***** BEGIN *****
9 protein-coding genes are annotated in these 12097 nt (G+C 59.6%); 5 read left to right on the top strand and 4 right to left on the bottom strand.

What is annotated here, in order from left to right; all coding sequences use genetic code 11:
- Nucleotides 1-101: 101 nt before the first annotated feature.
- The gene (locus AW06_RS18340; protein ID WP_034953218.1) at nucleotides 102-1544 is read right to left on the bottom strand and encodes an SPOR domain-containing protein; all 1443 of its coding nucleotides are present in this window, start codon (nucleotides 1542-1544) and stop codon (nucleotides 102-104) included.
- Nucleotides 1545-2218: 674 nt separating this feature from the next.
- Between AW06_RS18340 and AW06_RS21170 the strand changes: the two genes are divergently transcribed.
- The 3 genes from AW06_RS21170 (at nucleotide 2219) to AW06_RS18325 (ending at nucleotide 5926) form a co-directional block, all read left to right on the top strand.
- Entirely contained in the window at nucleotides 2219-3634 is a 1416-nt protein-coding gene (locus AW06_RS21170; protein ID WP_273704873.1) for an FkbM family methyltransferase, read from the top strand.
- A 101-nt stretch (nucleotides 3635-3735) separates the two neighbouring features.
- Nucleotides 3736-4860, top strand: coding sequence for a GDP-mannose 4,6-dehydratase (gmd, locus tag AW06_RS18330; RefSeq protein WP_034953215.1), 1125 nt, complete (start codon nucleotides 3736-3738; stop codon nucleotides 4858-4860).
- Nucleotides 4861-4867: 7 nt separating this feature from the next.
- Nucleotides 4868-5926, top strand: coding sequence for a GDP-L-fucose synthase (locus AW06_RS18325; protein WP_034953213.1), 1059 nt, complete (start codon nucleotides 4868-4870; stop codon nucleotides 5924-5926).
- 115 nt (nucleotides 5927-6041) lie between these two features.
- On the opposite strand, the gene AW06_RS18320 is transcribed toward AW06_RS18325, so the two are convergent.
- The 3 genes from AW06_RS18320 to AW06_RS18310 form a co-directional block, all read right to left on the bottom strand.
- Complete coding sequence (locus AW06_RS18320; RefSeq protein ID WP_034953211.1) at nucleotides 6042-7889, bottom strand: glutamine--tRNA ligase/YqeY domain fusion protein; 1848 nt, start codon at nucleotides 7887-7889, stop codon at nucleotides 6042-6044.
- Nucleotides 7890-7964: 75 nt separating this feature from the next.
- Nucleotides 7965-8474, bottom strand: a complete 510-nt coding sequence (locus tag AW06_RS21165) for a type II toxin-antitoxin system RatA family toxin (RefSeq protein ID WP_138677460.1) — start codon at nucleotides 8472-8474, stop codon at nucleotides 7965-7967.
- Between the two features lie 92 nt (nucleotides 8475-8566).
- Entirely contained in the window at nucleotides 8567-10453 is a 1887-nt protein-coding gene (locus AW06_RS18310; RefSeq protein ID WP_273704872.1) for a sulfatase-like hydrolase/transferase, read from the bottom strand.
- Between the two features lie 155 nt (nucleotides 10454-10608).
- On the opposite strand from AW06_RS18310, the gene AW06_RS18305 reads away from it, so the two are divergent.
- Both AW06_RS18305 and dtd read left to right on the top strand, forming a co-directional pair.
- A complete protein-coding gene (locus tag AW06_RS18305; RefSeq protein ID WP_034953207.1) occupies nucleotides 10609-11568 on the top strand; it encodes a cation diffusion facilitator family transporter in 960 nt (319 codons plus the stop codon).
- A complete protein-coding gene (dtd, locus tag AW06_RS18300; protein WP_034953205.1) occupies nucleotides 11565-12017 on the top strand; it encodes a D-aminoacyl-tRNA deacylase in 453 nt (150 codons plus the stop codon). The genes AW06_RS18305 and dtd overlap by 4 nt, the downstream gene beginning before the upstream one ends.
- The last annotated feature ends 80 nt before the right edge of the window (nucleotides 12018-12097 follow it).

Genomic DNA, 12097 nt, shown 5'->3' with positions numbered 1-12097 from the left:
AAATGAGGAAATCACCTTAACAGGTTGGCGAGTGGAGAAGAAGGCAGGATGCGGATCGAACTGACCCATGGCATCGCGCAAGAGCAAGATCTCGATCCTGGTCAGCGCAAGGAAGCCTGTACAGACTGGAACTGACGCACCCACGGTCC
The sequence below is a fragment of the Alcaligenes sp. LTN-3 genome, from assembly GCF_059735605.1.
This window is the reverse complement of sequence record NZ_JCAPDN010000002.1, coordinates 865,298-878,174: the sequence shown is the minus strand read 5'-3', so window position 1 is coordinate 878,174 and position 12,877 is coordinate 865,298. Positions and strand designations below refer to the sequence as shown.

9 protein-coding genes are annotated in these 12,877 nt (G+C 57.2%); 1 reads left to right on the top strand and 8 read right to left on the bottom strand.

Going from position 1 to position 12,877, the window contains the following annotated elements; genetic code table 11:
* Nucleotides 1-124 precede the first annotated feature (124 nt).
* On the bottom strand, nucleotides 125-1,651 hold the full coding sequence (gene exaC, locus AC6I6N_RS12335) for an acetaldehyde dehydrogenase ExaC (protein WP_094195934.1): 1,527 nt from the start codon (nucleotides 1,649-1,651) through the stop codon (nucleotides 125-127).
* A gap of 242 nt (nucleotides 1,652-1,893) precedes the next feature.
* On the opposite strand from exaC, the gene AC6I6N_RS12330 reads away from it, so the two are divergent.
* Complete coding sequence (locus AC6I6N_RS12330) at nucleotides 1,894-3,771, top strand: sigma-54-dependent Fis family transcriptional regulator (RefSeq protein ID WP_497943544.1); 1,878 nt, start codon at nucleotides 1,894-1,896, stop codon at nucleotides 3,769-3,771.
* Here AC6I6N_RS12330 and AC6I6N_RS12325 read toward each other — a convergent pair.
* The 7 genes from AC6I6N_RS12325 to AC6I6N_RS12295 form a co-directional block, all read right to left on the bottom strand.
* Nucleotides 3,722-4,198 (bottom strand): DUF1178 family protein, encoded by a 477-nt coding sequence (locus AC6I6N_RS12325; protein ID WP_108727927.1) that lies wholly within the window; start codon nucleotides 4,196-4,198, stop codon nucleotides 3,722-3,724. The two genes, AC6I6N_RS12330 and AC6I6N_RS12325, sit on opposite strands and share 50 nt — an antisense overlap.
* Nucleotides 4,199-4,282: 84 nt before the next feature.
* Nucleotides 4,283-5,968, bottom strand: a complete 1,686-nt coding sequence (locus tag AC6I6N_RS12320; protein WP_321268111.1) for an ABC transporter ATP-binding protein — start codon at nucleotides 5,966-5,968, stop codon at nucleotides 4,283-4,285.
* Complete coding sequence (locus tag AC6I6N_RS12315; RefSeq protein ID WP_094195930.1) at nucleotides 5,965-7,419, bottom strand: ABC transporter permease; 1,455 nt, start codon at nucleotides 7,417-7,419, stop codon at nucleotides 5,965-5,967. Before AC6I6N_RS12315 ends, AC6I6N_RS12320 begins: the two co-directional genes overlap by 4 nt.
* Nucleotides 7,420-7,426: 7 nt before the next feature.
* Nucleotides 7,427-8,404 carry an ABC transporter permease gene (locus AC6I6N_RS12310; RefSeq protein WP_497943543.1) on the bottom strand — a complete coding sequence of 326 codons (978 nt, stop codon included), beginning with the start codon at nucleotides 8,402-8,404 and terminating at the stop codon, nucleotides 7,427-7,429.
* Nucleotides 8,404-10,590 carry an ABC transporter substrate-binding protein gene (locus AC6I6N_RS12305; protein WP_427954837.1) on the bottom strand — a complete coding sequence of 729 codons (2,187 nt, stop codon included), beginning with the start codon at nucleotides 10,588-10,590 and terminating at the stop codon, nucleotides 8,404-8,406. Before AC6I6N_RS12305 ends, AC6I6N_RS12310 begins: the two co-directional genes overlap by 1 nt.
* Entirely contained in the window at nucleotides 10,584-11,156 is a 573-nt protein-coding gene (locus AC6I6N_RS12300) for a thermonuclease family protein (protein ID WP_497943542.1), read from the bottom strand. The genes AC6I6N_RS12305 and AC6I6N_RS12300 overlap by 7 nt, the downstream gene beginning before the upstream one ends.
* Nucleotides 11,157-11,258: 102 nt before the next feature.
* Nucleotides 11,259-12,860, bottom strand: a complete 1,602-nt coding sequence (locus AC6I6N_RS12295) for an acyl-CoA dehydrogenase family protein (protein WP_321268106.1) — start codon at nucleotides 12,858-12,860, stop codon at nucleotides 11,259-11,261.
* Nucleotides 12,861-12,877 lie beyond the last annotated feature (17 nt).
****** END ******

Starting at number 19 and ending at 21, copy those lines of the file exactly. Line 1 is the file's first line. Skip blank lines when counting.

- Between the two features lie 92 nt (nucleotides 8475-8566).
- Entirely contained in the window at nucleotides 8567-10453 is a 1887-nt protein-coding gene (locus AW06_RS18310; RefSeq protein ID WP_273704872.1) for a sulfatase-like hydrolase/transferase, read from the bottom strand.
- Between the two features lie 155 nt (nucleotides 10454-10608).